MeLa-PoliMi participated in the international conference Museum Policies in Europe 1990-2010: Negotiating professional and political utopia, organized by the European research project EuNaMus on June 27-29. The conference was held in Norway at the University of Oslo. Focused on the impact of policies on today’s national museums, the conference addressed crucial themes of the contemporary museum debate, as migration, diverse social groups, minorities, conflicting demands and cultural cohesiveness. Over the three days, invited speakers and EuNaMus contributors debated the following questions:
- What are the practical functions of national museums?
- Is the national narrative (still) too strong?
- What are the limits/limitations of politics for national museums?
On June 27th, following an introduction by EuNaMus partner Arne Bugge Amundsen, a panel of three invited speakers and one EuNaMus contributor presented their views on the role of policies for national museums. Stefan Krankenhagen of the University of Hildesheim discussed “Contemporary Collecting Policies and the Musealization of Europe.” Claiming that the great collecting phase of European museums has now given way to the reframing of already collected objects, Krankenhagen addressed the following topics: participation strategies as a way of collecting in common; the online collection Europeana as a medium of transmission; European industrial heritage as a strategy of routing culture; contemporary art as a tool to fill the empty space of the past.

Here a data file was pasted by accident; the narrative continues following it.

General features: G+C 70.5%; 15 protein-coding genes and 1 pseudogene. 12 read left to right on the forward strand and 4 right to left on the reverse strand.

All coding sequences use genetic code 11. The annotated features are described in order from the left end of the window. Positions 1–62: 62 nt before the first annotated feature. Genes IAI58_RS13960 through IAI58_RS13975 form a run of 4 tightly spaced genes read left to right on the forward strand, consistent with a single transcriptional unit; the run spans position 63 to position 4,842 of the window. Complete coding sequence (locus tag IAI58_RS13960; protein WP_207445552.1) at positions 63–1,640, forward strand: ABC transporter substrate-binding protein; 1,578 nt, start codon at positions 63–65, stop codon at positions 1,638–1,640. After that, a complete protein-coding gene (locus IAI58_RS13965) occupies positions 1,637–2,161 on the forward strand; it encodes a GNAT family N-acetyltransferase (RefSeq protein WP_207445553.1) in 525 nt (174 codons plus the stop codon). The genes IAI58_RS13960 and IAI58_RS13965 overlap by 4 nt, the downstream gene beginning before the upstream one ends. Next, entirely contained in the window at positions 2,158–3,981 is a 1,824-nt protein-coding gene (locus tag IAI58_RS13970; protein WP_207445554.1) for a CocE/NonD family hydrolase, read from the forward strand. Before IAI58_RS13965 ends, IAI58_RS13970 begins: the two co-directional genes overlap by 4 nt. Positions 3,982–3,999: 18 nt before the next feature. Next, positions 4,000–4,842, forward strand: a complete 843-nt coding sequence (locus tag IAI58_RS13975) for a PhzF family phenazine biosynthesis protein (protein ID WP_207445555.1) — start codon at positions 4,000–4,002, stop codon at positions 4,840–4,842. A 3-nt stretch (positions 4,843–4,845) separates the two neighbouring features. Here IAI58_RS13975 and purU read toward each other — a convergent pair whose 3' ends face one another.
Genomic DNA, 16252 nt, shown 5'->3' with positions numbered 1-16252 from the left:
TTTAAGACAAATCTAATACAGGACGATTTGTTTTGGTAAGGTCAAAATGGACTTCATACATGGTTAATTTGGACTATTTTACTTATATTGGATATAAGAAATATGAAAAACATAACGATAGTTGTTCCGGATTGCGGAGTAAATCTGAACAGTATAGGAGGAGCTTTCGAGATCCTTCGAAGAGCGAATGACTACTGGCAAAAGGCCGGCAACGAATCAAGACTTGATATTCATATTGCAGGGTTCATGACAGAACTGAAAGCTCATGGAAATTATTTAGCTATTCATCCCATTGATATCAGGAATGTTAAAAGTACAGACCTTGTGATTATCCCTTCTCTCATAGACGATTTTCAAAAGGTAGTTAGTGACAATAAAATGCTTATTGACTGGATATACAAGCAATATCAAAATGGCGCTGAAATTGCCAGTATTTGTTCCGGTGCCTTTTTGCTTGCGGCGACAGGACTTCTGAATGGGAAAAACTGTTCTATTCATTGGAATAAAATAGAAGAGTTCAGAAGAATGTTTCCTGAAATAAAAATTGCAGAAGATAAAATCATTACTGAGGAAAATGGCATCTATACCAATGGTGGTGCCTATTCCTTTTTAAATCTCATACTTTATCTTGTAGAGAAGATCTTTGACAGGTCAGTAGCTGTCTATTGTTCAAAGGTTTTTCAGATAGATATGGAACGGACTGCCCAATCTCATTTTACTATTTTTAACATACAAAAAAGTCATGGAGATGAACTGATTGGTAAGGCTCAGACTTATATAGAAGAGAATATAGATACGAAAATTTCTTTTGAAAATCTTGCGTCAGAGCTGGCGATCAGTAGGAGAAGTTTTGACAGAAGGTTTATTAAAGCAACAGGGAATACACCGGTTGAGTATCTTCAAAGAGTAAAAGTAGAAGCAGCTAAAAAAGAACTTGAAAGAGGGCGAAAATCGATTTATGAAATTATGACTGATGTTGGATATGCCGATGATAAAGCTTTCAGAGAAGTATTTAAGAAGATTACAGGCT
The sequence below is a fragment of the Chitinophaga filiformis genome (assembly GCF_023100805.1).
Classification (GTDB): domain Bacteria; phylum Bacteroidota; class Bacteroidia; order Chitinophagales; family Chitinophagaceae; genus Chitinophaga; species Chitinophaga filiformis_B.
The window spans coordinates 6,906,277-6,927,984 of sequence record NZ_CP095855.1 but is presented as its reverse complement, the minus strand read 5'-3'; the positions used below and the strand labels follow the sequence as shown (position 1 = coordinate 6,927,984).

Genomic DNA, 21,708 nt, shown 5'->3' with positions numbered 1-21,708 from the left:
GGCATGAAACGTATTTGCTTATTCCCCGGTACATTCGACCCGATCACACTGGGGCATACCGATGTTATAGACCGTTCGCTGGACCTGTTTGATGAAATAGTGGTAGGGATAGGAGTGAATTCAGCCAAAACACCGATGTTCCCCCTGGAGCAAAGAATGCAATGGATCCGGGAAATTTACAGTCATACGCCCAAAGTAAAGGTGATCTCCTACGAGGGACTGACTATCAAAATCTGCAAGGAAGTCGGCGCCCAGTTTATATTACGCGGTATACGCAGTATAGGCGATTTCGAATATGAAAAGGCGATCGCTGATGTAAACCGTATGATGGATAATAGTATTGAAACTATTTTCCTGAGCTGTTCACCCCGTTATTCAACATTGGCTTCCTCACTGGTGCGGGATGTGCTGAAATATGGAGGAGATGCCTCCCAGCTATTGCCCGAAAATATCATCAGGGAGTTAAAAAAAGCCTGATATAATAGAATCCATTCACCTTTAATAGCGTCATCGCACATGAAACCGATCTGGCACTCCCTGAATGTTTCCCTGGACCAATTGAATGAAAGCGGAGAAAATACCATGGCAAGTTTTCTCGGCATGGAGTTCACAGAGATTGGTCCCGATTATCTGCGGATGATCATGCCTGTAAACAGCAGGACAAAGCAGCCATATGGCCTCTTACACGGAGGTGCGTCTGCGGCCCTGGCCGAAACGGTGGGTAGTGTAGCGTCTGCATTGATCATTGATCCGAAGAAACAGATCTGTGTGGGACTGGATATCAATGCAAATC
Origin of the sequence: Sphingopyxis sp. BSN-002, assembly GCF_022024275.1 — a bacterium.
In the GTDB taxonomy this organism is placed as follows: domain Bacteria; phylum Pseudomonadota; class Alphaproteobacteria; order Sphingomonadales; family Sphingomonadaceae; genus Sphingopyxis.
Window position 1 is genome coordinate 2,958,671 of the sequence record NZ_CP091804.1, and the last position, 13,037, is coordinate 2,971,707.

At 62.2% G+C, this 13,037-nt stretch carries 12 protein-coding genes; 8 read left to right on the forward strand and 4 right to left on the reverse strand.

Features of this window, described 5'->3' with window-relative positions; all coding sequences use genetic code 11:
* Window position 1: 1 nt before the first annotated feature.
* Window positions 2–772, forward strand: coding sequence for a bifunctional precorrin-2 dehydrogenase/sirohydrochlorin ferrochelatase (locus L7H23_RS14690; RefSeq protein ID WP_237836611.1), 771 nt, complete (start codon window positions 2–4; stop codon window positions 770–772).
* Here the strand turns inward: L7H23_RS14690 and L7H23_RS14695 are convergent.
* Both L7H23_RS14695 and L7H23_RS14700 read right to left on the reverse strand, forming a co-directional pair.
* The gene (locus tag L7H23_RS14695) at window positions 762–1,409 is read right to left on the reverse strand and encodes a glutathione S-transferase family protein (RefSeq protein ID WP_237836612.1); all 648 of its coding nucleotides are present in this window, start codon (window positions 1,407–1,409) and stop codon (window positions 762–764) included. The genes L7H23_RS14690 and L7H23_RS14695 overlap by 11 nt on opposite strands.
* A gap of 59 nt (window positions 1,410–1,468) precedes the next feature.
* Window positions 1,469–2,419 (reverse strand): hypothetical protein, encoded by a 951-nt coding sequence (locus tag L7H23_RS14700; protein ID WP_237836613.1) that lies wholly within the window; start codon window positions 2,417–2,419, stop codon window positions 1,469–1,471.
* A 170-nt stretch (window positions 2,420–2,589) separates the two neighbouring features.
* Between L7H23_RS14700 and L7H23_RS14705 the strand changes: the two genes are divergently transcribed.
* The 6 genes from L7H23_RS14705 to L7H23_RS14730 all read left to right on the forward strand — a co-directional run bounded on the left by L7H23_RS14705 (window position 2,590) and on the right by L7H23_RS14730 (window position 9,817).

Next, MeLa-PoliMi participated in the debate with a presentation by Clelia Pozzi with the title “National museums as agonistic spaces.” Proceeding from Chantal Mouffe’s notion of “agonistic pluralism” as a transformation of antagonism into a “unity in a context of conflict and diversity,” Pozzi presented the first findings of the MeLa research in relation to national museums and migration. Her argument was exemplified through key museum policies and exhibitions from the Haus der Geschichte der Bundesrepublik Deutschland, the Te Papa Tongarewa National Museum of New Zealand, and the Museum of Polish History.
A paper by Richard Benjamin of the International Slavery Museum of Liverpool was presented by Lill Eilersten. The paper, “Museums and the struggle for social justice and human rights in a brave new Europe,” presented the Liverpool Museum as an active supporter and a vehicle of social change thanks to its three permanent galleries—Life in West Africa; Enslavement and the Middle Passage; Legacy.
Last, Maria Höglund of EuNaMus-Linköping University presented a comprehensive overview of cultural policies in Europe from 1990 to 2010, stressing the EU effort to integrate the museum field into several cultural policies and projects.
The June 28th session was structured in two panels. In the morning panel, moderated by Dominique Poulot, Andreas Halse, Deputy of Oslo City Council’s Committee for Education and Cultural Affairs, introduced the museum political process in Oslo. In the course of hi argument, he claimed that the museum’s role hasn’t changed because of migration, for European countries have always dealt with migration—what has changed is the scale of the ethnic divide.